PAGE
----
Social Interaction Deficit

It is well-documented those with Autism Spectrum Disorder are not likely to be the social bufferlies in their community. Social awkwardness is one of the symptoms I can claim hands down.   Unlike my dear friends who are social butterflies, I could manage to go days in solitary confinement without going mad. But if I was forced to be among people around the clock, with no break of lone time, I would probably have a meltdown by the stroke of midnight.

“Group” is a word I’m allergic to.  It can be followed by the words “meeting” or “social” and I will have the same reaction. It is similar to the reaction I have at the smell of turnips cooking, or the bass sound of a loud stereo, or the glare of the bright lights.  I’d rather be sitting on the roof than sitting inside at a group gathering pretending to listen while hoping someone will volunteer to be the first to leave.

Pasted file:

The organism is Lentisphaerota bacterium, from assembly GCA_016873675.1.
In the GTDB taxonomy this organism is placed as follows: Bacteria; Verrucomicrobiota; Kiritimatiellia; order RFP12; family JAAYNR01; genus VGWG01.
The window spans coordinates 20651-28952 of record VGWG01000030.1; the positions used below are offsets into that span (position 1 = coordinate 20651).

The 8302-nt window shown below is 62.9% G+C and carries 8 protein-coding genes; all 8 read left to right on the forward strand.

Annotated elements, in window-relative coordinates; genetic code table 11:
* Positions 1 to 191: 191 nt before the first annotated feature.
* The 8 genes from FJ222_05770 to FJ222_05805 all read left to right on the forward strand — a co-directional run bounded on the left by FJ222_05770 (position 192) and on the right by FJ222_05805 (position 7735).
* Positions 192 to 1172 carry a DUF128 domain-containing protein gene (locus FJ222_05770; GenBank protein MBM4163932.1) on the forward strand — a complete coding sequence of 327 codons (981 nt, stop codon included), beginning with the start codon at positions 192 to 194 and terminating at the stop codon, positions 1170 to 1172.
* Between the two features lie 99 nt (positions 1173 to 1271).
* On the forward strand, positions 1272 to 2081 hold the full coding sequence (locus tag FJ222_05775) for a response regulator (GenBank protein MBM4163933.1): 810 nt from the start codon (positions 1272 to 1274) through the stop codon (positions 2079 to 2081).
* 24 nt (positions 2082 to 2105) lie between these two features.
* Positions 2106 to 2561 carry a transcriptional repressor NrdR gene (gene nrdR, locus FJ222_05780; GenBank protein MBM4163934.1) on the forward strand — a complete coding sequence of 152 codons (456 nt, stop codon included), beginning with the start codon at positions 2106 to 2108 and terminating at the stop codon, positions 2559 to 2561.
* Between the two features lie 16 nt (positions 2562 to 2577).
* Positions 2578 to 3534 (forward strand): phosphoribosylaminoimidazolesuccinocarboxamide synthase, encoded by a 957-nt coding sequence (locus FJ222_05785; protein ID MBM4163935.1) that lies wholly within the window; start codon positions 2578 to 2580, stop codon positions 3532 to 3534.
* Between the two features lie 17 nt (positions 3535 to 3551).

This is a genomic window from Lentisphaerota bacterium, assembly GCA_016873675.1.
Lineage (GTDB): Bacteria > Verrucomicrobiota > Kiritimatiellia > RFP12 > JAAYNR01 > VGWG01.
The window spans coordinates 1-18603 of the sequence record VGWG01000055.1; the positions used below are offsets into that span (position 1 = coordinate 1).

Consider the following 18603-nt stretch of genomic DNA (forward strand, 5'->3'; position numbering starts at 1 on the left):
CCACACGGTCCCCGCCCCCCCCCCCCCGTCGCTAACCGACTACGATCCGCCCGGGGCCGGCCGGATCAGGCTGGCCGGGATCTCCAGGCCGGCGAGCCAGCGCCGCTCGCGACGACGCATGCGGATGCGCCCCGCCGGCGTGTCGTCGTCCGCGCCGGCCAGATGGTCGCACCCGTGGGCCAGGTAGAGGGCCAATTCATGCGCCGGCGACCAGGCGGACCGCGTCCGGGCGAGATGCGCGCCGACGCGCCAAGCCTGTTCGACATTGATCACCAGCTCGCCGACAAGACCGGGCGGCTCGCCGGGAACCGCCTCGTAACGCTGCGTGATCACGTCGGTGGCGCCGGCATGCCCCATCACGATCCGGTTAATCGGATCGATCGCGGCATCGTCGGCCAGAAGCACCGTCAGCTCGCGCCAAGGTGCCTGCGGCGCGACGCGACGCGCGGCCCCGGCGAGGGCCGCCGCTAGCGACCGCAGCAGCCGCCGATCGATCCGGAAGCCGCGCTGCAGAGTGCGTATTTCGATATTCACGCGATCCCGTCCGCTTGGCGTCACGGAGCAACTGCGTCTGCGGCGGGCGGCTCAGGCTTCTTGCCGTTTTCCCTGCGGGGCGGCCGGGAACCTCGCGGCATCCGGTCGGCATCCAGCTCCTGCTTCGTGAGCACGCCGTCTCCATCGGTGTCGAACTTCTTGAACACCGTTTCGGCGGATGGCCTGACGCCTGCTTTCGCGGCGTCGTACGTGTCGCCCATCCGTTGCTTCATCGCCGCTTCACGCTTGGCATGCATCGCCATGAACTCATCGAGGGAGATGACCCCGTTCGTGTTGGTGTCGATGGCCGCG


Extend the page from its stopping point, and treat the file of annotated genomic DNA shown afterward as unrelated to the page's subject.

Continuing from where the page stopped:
The other day I was screening my list of 66 Facebook (FB) friends. That may seem like a lot of social contacts for someone who claims to have a social interaction deficit. Well, when I compare 66 to those FB friends who are social butterflies, I come up awfully short. I’m not complaining that I don’t have 700 more or less friends. Goodness no! It’s just an observation on my part because one of the things I don’t have a deficit of is “analyzing” statistics. Another common autism trait, by the way, is an attraction for numbers.

I know two sisters who are in competition when it comes to number of FB friends. They are trying to outdo each other. They are long retired and have the time to solicit friends on FB. When their birthdays come up, they will respond to every single birthday greeting. The last time I checked, one sister had 502 and the other had 511. It takes up a good bit of their birthday time to reach their goal of responding to each “Happy Birthday” greeting they receive, but they enjoy it. I also make a point of responding to all my birthday wishes but it’s not as an enormous task as it is for the sisters.  Sometimes a social interaction deficit has its benefits.

 

 

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